Book Review: THE SECRET HOURS by Mick Herron

Book Review: THE SECRET HOURS by Mick Herron

The Secret Hours by Mick Herron is a must-read spy vs spy thriller.

Like John le Carré’s A LEGACY OF SPIES, which tells the backstory of his iconic spy thriller THE SPY WHO CAME IN FROM THE COLD, this tale of espionage cross and double-cross reveals past lives of those who populate Mick Herron’s Slough House series about misfit British spies.

Also like the le Carré thriller, the action swings between London and Berlin, with spy organizations looking to the past to solve today’s threats to their very existence.

Related review: A LEGACY OF SPIES

THE SECRET HOURS starts with heart-pounding action as Max, a retired academic living in the country, narrowly escapes a midnight home invasion. We get few clues about Max before the story moves to London.

There, a seemingly mundane government investigation called Monochrome. The purpose is to look at possible wrongdoing by the security service referred to as Regent’s Park, its address in London.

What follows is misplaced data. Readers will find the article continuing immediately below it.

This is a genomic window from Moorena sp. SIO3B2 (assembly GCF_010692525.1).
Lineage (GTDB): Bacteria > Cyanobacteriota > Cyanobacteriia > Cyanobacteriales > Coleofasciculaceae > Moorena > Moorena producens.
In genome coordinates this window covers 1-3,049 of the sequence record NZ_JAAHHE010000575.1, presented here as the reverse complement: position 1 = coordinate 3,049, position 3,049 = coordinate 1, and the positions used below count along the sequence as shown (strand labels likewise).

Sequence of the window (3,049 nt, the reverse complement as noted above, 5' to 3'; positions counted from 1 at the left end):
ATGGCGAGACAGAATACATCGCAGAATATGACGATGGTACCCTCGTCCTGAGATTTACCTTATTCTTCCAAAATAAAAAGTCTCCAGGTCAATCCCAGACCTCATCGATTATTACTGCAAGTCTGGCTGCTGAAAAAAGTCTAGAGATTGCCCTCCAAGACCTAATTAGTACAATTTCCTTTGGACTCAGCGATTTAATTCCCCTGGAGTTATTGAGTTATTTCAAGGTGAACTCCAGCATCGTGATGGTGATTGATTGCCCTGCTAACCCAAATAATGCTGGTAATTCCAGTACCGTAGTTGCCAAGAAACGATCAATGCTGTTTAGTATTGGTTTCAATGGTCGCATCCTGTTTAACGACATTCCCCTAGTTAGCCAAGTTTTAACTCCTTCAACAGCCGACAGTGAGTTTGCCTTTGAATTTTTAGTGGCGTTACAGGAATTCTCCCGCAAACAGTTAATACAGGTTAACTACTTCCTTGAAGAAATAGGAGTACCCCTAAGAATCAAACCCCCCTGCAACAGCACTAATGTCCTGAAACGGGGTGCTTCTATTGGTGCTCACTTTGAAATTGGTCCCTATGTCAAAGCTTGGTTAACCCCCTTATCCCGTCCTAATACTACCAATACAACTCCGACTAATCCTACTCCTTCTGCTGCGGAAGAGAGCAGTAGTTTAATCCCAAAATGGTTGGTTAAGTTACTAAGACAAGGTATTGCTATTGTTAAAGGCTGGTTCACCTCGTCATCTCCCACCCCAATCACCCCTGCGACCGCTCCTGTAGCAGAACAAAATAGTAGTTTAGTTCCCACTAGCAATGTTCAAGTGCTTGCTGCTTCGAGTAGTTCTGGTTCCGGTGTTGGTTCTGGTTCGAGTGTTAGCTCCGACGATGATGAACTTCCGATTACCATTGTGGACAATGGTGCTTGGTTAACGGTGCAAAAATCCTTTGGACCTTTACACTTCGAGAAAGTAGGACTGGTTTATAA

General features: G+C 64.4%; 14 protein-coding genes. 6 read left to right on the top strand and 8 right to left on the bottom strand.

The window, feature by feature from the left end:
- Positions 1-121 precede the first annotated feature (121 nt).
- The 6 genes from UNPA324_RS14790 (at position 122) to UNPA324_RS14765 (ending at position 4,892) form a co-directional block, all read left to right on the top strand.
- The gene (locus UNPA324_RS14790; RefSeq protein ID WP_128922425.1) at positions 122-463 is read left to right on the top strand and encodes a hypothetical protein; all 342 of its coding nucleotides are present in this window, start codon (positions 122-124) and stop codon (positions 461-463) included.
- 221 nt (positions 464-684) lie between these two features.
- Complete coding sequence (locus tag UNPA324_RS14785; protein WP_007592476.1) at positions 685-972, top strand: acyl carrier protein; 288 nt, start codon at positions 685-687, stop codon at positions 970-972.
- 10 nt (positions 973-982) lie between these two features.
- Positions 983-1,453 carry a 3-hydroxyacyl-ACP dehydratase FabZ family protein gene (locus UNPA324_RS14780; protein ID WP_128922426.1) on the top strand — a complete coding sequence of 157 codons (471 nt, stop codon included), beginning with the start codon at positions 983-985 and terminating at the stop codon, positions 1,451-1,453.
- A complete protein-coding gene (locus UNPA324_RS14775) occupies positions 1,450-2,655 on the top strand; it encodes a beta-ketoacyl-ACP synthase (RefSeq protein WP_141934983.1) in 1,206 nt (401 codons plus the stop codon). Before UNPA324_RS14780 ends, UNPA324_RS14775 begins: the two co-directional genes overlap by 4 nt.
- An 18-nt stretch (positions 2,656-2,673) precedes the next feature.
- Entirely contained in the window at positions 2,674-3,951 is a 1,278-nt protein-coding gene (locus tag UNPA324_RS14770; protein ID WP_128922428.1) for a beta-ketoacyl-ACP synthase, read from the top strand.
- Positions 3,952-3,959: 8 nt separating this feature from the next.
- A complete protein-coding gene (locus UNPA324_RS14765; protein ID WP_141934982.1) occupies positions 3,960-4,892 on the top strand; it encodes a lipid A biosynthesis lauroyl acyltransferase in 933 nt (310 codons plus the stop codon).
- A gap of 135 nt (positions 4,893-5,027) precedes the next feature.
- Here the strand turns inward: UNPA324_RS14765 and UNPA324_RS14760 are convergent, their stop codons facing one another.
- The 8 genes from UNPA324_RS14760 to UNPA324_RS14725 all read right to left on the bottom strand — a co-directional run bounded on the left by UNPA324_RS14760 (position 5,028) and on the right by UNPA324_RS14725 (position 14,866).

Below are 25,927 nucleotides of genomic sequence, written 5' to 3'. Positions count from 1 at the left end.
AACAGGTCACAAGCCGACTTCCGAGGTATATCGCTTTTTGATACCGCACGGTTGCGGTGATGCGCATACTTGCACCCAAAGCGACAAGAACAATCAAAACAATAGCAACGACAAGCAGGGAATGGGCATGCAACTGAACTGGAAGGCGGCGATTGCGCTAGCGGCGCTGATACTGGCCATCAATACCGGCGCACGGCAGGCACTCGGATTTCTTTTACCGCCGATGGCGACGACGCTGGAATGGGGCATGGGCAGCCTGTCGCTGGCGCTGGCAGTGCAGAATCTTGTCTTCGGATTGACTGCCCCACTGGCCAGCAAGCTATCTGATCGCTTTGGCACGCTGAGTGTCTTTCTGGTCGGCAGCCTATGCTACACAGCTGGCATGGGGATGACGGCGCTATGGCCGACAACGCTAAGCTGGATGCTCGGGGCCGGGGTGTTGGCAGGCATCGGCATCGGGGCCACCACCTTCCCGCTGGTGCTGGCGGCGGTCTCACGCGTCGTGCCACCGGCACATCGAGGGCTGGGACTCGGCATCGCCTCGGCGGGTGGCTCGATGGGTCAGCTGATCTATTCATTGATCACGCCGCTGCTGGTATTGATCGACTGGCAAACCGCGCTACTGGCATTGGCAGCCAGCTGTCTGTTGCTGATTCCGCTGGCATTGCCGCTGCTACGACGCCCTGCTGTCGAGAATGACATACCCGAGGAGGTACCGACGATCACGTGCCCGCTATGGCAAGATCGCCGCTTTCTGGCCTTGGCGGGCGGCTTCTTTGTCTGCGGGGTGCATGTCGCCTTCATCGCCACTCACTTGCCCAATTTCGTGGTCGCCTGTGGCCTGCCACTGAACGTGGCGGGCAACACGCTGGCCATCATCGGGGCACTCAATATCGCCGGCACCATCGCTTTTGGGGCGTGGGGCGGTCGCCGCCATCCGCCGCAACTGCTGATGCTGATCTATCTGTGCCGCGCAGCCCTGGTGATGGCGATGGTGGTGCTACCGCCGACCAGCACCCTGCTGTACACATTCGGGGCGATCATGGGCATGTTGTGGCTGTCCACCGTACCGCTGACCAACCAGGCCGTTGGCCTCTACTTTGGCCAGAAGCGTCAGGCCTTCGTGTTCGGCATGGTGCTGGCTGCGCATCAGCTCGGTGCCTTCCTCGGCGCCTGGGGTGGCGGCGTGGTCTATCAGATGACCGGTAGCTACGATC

The two minimally successful civil servants assigned to run the admin side of Monochrome have little leverage and zero political power. The wily head of Regent’s Park maneuvers to keep official files out of Monochrome’s way.

This means that Monochrome is a paper exercise set up by the last Prime Minister that will stutter on until it can be closed down with a minimum of press coverage.

Except that an eye-popping stray file finds its way to Monochrome’s minders. A real witness is called to testify.

Through her testimony, we’re whisked to Berlin and tossed into a murky operation conducted by a larger-than-life British intel officer. After the fall of the wall, the witness, then a 20-something, was sent to the embassy in Berlin to keep an eye on him. She finds out that he is running an unauthorized operation to catch an East German Stasi officer who killed his agent, helped by her brother, a black market fixer.

The descriptions of a newly restored Berlin are fabulous. East meets West in the black market, seedy nightclubs, and crumbling buildings.

Besides the lush vocabulary and wry undertone, I really appreciated the sense of anticipation Herron creates; the certainty that you know something but you’re not sure what it is. The construction is flawless, including subtle verb tense changes to move the reader from the present into the past.

No one is who they say they are but if you’re read any of the Slough House books, go ahead and make an educated guess.

It’s what all the best spies do.


Pin It on Pinterest